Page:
ARTICLE | doi:10.20944/preprints202208.0244.v1
Subject: Medicine & Pharmacology, Pathology & Pathobiology Keywords: Traumatic brain injury; buprenorphine; Bup-SR-Lab; microglia; astrocyte; myelin, membrane disruption; somatosensory sensitivity
Online: 12 August 2022 (13:52:14 CEST)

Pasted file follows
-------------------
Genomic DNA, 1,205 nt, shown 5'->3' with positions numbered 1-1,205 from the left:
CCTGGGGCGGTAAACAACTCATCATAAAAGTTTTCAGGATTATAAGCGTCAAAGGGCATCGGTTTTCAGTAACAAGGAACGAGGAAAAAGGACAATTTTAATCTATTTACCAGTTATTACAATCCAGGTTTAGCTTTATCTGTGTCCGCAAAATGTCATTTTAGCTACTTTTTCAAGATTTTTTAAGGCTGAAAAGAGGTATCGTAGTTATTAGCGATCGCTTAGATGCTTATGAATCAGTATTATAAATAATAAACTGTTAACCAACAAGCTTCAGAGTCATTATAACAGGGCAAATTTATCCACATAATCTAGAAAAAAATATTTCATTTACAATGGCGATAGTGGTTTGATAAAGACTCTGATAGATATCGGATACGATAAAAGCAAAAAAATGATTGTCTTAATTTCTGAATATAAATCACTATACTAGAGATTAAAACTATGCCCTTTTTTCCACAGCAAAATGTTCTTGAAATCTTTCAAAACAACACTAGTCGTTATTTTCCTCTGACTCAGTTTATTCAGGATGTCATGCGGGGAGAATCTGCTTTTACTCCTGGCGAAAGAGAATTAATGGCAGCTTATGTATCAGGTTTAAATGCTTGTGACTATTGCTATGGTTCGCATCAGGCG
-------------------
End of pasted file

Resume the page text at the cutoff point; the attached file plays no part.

Traumatic brain injury (TBI) is a major leading cause of death and disability. While previous studies regarding focal pathologies following TBI have been done, there is a lack of information concerning the role of analgesics and their influences on injury pathology. Buprenorphine (Bup), an opioid analgesic, is a commonly used analgesic in experimental TBI models. Our previous studies investigated the acute effects of Buprenorphine-sustained release-Lab (Bup-SR-Lab) on diffuse neuronal/glial pathology, neuroinflammation, cell damage, and systemic physiology. The current study investigated the longer-term chronic outcomes of Bup-SR-Lab treatment at 4 weeks following TBI utilizing a central fluid percussion injury (cFPI) model in adult male rats. Histological assessments of physiological changes, neuronal damage, cortical and thalamic cytokine expression, microglial and astrocyte morphological changes, and myelin alterations were done, as we had done in our acute study. In the current study the Whisker Nuisance Task (WNT) was also performed pre- and 4w post-injury to assess changes in somatosensory sensitivity following saline or Bup-SR-Lab treatment. Bup-SR-Lab treatment had no impact on overall physiology or neuronal damage at 4w post-injury regardless of region or injury, nor did it have any significant effects on somatosensory sensitivity. However, greater IL-4 cytokine expression with Bup-SR-Lab treatment was observed compared to saline treated animals. Microglia and astrocytes also demonstrated region-specific morphological alterations associated with Bup-SR-Lab treatment, in which cortical microglia and thalamic astrocytes were particularly vulnerable to Bup-mediated changes. There were discernable injury-specific and region-specific differences regarding myelin integrity and changes in specific myelin basic protein (MBP) isoform expression following Bup-SR-Lab treatment. This study indicates that use of Bup-SR-Lab could impact TBI-induced glial alterations in a region-specific manor 4w following diffuse brain injury.